Security Essentials 2010

By | February 16, 2010 | 1 Comment

Security Essentials 2010 is a fake computer anti-virus program that originated from the same developers who created Internet Security 2010. This malware is created primarily not to protect a computer. Instead, it will give its victims only one option to remove threats, and that is to purchase the Security Essentials 2010 registration code.

Since it has no add/remove components during the installation process, Security Essentials 2010 removal is not an instant task through Windows. It will require you to get the full version in order to remove the whole package.

An infection may also reduce capability of the user to remove it manually by disabling some Windows components such as registry editor, task manager and control panel. Access to Internet website that is related to anti-virus and anti-malware will also be blocked. The real on only sure way left to remove Security Essentials 2010 is not to purchase it but to get a legitimate security program as discussed below.

Type Rogue
Sub-Type FakeAV
OS Affected Windows XP, Windows Vista

What are the Symptoms of Security Essentials 2010 Infection?

Security Essentials 2010  Screen Shot Image

This malware will automatically scan a computer and produce false results trying to mislead people into acquiring the Security Essentials 2010 activation and registration key.

It will modify Windows Registry and add the following entries:

  • HKEY_CURRENT_USER\Software\SE2010
  • HKEY_LOCAL_MACHINE\SOFTWARE\Microsoft\Windows\Current Version\Internet Settings\ZoneMap\Domains\buy-security-essentials.com
  • HKEY_LOCAL_MACHINE\SOFTWARE\Microsoft\Windows\Current Version\Internet Settings\ZoneMap\Domains\get-key-se10.com
  • HKEY_CURRENT_USER\Software\Microsoft\Windows\Current Version\Policies\ActiveDesktop “NoChangingWallpaper” = “1”
  • HKEY_CURRENT_USER\Software\Microsoft\Windows\Current Version\Policies\Explorer “NoActiveDesktopChanges” = “1”
  • HKEY_CURRENT_USER\Software\Microsoft\Windows\Current Version\Policies\Explorer “NoSetActiveDesktop” = “1”
  • HKEY_CURRENT_USER\Software\Microsoft\Windows\Current Version\Policies\System “DisableTaskMgr” = “1”
  • HKEY_CURRENT_USER\Software\Microsoft\Windows\Current Version\Run “Security essentials 2010”
  • HKEY_CURRENT_USER\Software\Microsoft\Windows\Current Version\Run “smss32.exe”
  • HKEY_LOCAL_MACHINE\SOFTWARE\Microsoft\Windows\Current Version\policies\ActiveDesktop “NoChangingWallpaper” = “1”
  • HKEY_LOCAL_MACHINE\SOFTWARE\Microsoft\Windows\Current Version\policies\Explorer “NoActiveDesktopChanges” = “1”
  • HKEY_LOCAL_MACHINE\SOFTWARE\Microsoft\Windows\Current Version\policies\Explorer “NoSetActiveDesktop” = “1”
  • HKEY_LOCAL_MACHINE\SOFTWARE\Microsoft\Windows\Current Version\Run “smss32.exe”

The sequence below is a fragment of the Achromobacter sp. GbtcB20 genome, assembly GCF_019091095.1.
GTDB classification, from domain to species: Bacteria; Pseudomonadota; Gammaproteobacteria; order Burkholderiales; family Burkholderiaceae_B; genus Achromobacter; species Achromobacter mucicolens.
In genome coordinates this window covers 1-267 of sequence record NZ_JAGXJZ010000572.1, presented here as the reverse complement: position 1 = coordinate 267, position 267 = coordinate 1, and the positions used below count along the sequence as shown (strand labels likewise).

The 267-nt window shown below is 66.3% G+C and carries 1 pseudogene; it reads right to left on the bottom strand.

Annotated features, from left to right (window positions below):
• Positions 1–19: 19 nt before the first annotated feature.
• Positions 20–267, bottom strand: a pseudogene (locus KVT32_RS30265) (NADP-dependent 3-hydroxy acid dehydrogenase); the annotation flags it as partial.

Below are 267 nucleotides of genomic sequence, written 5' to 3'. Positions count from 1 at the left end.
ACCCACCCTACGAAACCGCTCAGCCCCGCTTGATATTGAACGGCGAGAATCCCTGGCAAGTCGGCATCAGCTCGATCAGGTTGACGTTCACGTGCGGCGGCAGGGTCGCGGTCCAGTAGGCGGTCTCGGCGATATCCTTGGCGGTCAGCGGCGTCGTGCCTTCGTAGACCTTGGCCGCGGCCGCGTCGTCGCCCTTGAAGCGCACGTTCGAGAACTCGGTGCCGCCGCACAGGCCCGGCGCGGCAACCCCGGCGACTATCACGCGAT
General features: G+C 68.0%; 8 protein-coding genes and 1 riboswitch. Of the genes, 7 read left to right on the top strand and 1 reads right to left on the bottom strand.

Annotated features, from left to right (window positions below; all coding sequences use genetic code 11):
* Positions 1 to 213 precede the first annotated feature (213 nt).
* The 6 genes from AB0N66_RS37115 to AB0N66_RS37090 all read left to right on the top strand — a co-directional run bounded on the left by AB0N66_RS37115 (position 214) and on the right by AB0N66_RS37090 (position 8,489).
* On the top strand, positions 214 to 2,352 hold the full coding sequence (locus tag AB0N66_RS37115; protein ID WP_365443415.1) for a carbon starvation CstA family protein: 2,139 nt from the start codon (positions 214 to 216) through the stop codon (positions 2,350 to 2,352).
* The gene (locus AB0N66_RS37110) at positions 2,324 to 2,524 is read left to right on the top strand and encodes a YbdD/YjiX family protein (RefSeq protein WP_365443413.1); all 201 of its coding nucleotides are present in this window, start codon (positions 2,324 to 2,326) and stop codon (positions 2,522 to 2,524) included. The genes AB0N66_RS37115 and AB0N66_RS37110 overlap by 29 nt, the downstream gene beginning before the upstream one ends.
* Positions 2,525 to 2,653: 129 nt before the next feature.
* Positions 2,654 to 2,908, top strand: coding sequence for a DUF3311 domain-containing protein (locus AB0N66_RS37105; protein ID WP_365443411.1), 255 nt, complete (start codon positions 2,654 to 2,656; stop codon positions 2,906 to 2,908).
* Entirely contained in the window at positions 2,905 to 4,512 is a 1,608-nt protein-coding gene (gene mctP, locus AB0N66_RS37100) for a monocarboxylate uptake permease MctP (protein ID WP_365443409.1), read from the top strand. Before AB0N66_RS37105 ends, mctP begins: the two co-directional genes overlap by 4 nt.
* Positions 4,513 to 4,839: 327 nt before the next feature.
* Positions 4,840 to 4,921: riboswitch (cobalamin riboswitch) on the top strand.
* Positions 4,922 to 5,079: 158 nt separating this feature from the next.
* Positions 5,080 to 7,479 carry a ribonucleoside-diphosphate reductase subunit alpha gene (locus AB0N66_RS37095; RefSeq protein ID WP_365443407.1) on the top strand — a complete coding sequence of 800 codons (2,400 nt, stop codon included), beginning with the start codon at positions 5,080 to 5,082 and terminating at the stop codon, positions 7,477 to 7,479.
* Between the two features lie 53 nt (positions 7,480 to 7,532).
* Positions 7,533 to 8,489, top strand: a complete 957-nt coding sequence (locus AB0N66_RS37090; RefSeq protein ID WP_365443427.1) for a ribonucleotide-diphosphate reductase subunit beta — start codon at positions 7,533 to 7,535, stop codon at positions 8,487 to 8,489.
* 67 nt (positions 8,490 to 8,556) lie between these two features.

• HKEY_CURRENT_USER\Software\Microsoft\Windows\Current Version\Internet Settings\ZoneMap\Domains\buy-security-essentials.com
  • HKEY_CURRENT_USER\Software\Microsoft\Windows\Current Version\Internet Settings\ZoneMap\Domains\download-soft-package.com
  • HKEY_CURRENT_USER\Software\Microsoft\Windows\Current Version\Internet Settings\ZoneMap\Domains\download-software-package.com
  • HKEY_CURRENT_USER\Software\Microsoft\Windows\Current Version\Internet Settings\ZoneMap\Domains\get-key-se10.com
  • HKEY_CURRENT_USER\Software\Microsoft\Windows\Current Version\Internet Settings\ZoneMap\Domains\is-software-download.com

The threat will drop the following malicious files:

  • %UserProfile%\Application Data\Microsoft\Internet Explorer\Quick Launch\Security essentials 2010.lnk
  • %UserProfile%\Desktop\Security essentials 2010.lnk
  • %UserProfile%\Start Menu\Security essentials 2010.lnk
  • c:\s
  • c:\Program Files\Securityessentials2010\
  • c:\Program Files\Securityessentials2010\SE2010.exe
  • c:\WINDOWS\system32\41.exe
  • c:\WINDOWS\system32\helpers32.dll
  • c:\WINDOWS\system32\smss32.exe
  • c:\WINDOWS\system32\warnings.html
  • c:\WINDOWS\system32\winlogon32.exe

One thought on “Security Essentials 2010

  1. DDS Central

    For such parasites, if known antimalware can’t remove them, they can usually be removed by booting the target system to another OS (eg.: a WinPE Live CD or a second Windows installation) and running some antimalware tools from there.
    You can even try mounting the infected system’s registry hives to clean the registry (I’ve never tried this though, but I think it should work).

    Well, of course the easiest way is to reformat and reinstall Windows (if you do not reformat, make sure to run a virus scan after reinstalling Windows to remove malware from your hard drive.

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